Family plans to sue in Norwich police shooting

Norwich - The family of 52-year-old Michael Dugas, who was fatally shot by police after calling them to a neighborhood park on Feb. 24, has notified the city they intend to bring a wrongful death lawsuit against the city and the seven police officers involved in the shooting.

Attorney Robert I. Reardon Jr., representing Dugas' sister, April Carfi of Waterford, and two other siblings, said there is a dispute over whether Dugas had a gun in his hand when police officers fired 41 shots, striking him six times, as he stood in the park at Laurel Hill Avenue and Center Street.

The police said they attempted to communicate with Dugas for a period of time when he suddenly drew a handgun from his pocket and pointed it at them. Reardon said he interviewed several eyewitnesses to the shooting who said they didn't see a gun in Dugas' hand.

State Police told the family after the shooting that they had recovered an inoperable pellet gun at the scene, according to Reardon.

"Even if he had the gun in his hand, there certainly is a question here of whether it was necessary to fire 41 shots at him within a matter of just a few seconds," Reardon said Monday.

Reardon said Dugas had been watching NASCAR with friends that afternoon and drinking beer. He then called police in the presence of the friends to report there was a man with a gun in the park, which was a few hundreds yards away from his home at 172 Laurel Hill Ave. He said Dugas had told people that day that he was missing his wife, who died of cancer in 2003.

He said Dugas went to the park and officers surrounded Dugas and shined spotlights on him as he stood in the middle of the park.

"It is not your typical situation where an individual is waiving a gun and threatening the police," Reardon said. "This is a man who was clearly crying out for help."

Reardon said in the notice of intent to sue that Dugas "did not pose an imminent threat of death or physical injury to the officers or anybody else" and that they "failed to secure him using nonlethal force when he was not armed with a deadly weapon."

The state police Eastern District Major Crime Squad is investigating for the New London State's Attorney's office, which eventually will rule on whether the shooting was justified.

Norwich Police officers Mark Dean, Kyle Besse, Greg McDonald, Scott Meikle, Anthony Marceau, Richard Cannata and Chase Chiangi were placed on administrative leave during the initial investigation. All returned to full duty within a few weeks at the direction of the State's Attorney's office.

Police Chief Louis J. Fusaro Sr. and the city's attorney, Michael Driscoll, both said Monday that they were aware the Dugas family had filed the notice of intent to sue the city and the police, but that they could not comment because of the pending investigation. By law, a notice of intent to sue must be filed within six months of an incident.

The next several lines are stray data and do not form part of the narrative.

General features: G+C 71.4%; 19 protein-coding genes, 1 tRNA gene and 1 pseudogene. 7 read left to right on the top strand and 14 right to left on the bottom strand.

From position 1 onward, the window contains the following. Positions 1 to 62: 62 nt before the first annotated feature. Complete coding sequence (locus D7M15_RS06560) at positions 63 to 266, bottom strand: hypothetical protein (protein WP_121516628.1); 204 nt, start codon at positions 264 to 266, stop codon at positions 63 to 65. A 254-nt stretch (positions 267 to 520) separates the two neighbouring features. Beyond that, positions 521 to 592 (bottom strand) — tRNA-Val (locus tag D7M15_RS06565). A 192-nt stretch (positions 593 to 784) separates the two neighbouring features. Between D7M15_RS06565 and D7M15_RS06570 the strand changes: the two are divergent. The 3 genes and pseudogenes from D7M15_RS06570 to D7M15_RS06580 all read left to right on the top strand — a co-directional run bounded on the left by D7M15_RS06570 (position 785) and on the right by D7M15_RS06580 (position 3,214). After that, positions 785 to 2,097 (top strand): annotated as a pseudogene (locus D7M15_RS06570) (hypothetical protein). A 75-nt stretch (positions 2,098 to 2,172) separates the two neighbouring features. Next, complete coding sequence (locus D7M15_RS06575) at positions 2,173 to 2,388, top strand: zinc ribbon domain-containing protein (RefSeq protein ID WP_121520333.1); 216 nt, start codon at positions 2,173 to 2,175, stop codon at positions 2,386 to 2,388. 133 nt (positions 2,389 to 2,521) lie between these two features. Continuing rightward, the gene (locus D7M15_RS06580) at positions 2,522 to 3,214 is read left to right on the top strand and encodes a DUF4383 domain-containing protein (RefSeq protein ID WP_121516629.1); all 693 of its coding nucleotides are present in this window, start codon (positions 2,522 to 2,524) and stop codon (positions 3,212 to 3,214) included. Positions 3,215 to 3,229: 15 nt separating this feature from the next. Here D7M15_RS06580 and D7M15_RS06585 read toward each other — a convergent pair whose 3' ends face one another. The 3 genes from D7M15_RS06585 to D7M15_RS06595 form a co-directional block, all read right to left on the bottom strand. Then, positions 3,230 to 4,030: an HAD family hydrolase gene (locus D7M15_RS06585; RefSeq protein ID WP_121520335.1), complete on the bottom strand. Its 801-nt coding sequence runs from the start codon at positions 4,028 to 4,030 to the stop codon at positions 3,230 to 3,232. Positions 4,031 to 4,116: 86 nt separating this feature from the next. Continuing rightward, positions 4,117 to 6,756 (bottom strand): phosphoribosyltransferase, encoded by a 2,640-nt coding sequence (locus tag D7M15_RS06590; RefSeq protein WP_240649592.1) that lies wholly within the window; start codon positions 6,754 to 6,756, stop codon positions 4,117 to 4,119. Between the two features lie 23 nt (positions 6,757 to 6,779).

Reardon said despite telephone and written requests, he and Dugas' family have not received "one shred" of information since early in the investigation. He said he does not know whether Dugas left a suicide note. He said Dugas' father owned the home that Dugas lived in and that the family consented to having it searched by police following the shooting.

Norwich Police had gone several years without an officer-involved shooting but four have occurred since Feb. 7, 2012. On that day, Officer Greg McDonald shot Fernando Vasquez after several officers responded to a report of a fight outside 89 Oneco St. and a struggle with officers ensued. Fernando survived and was treated at Yale-New Haven Hospital. McDonald was cleared of excessive use of force, but Driscoll, the city attorney, said the city has been notified that a lawsuit may be filed in that case as well.

On Aug. 28, 2012, Sgt. Patrick Mickens shot Gino Jermaine Nicasia outside The William W. Backus Hospital after Nicasia, who had been brought to the hospital by his mother because he was hearing voices, nearly ran over his mother and Mickens. Nicasia was treated for a gunshot wound to the right leg and committed for psychiatric care. Regan, the state's attorney, ruled last week that Mickens was justified in using deadly force in the incident.

On Jan. 7, Officer Jonathan Ley was shot four times by Jason Razzino, 30, during a Cedar Street standoff. Razzino, whose girlfriend said he had unsuccessfully sought mental health treatment, committed suicide after the hours-long standoff with police. Ley, who suffered gunshot wounds to the neck, left shoulder, left hand and right leg, is recovering and has said he intends to return to duty.

Coincidental to the shootings, retired State Trooper John G. Patterson, who worked out of the Troop E barracks in Montville for 20 years, this past weekend celebrated the release of his book, "Traumatized," on the topic of officer-involved shootings. Patterson, who shot and killed two men in the line of duty within 27 months in 1996 and 1998 - both justified - writes about the post-traumatic stress disorder and severe depression he developed in the wake of the second shooting.

Patterson is sharply critical of the way management handled the incidents, from separating him from fellow officers after the shootings to putting him on desk duty during a lengthy investigation and failing to provide adequate counseling. The father of one of the men that Patterson shot brought a wrongful death lawsuit against him. While the state police provided him with a lawyer, Patterson said nobody from the agency supported him during the 2001 trial in federal court until his direct supervisor and two fellow troopers decided on their own to attend the trial. The jury acquitted Patterson.


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